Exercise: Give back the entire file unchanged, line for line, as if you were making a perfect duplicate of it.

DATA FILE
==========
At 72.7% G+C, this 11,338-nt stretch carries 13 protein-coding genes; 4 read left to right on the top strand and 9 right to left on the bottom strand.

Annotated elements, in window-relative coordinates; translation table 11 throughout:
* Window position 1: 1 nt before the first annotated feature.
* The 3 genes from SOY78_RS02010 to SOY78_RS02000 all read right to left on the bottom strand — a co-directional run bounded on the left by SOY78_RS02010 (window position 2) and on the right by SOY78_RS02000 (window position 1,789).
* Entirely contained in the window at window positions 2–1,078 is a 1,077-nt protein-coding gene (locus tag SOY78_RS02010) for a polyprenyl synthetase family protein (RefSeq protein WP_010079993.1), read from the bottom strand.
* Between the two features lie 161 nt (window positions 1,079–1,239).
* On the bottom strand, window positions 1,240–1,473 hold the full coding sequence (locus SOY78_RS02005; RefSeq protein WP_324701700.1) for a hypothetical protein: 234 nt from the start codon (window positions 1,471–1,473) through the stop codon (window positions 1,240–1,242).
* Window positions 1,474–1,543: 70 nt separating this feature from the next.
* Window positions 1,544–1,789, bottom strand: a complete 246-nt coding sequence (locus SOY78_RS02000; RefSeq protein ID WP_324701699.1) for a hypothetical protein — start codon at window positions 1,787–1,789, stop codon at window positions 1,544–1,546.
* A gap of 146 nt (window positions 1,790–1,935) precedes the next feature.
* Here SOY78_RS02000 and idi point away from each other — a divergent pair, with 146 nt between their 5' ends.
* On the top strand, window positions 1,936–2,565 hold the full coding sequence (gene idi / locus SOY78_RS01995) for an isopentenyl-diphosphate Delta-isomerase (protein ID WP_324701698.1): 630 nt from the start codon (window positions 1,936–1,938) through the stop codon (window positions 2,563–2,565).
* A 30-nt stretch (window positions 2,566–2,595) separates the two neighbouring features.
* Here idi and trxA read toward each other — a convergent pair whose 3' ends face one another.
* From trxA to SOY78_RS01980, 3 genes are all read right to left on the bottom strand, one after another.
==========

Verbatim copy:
At 72.7% G+C, this 11,338-nt stretch carries 13 protein-coding genes; 4 read left to right on the top strand and 9 right to left on the bottom strand.

Annotated elements, in window-relative coordinates; translation table 11 throughout:
* Window position 1: 1 nt before the first annotated feature.
* The 3 genes from SOY78_RS02010 to SOY78_RS02000 all read right to left on the bottom strand — a co-directional run bounded on the left by SOY78_RS02010 (window position 2) and on the right by SOY78_RS02000 (window position 1,789).
* Entirely contained in the window at window positions 2–1,078 is a 1,077-nt protein-coding gene (locus tag SOY78_RS02010) for a polyprenyl synthetase family protein (RefSeq protein WP_010079993.1), read from the bottom strand.
* Between the two features lie 161 nt (window positions 1,079–1,239).
* On the bottom strand, window positions 1,240–1,473 hold the full coding sequence (locus SOY78_RS02005; RefSeq protein WP_324701700.1) for a hypothetical protein: 234 nt from the start codon (window positions 1,471–1,473) through the stop codon (window positions 1,240–1,242).
* Window positions 1,474–1,543: 70 nt separating this feature from the next.
* Window positions 1,544–1,789, bottom strand: a complete 246-nt coding sequence (locus SOY78_RS02000; RefSeq protein ID WP_324701699.1) for a hypothetical protein — start codon at window positions 1,787–1,789, stop codon at window positions 1,544–1,546.
* A gap of 146 nt (window positions 1,790–1,935) precedes the next feature.
* Here SOY78_RS02000 and idi point away from each other — a divergent pair, with 146 nt between their 5' ends.
* On the top strand, window positions 1,936–2,565 hold the full coding sequence (gene idi / locus SOY78_RS01995) for an isopentenyl-diphosphate Delta-isomerase (protein ID WP_324701698.1): 630 nt from the start codon (window positions 1,936–1,938) through the stop codon (window positions 2,563–2,565).
* A 30-nt stretch (window positions 2,566–2,595) separates the two neighbouring features.
* Here idi and trxA read toward each other — a convergent pair whose 3' ends face one another.
* From trxA to SOY78_RS01980, 3 genes are all read right to left on the bottom strand, one after another.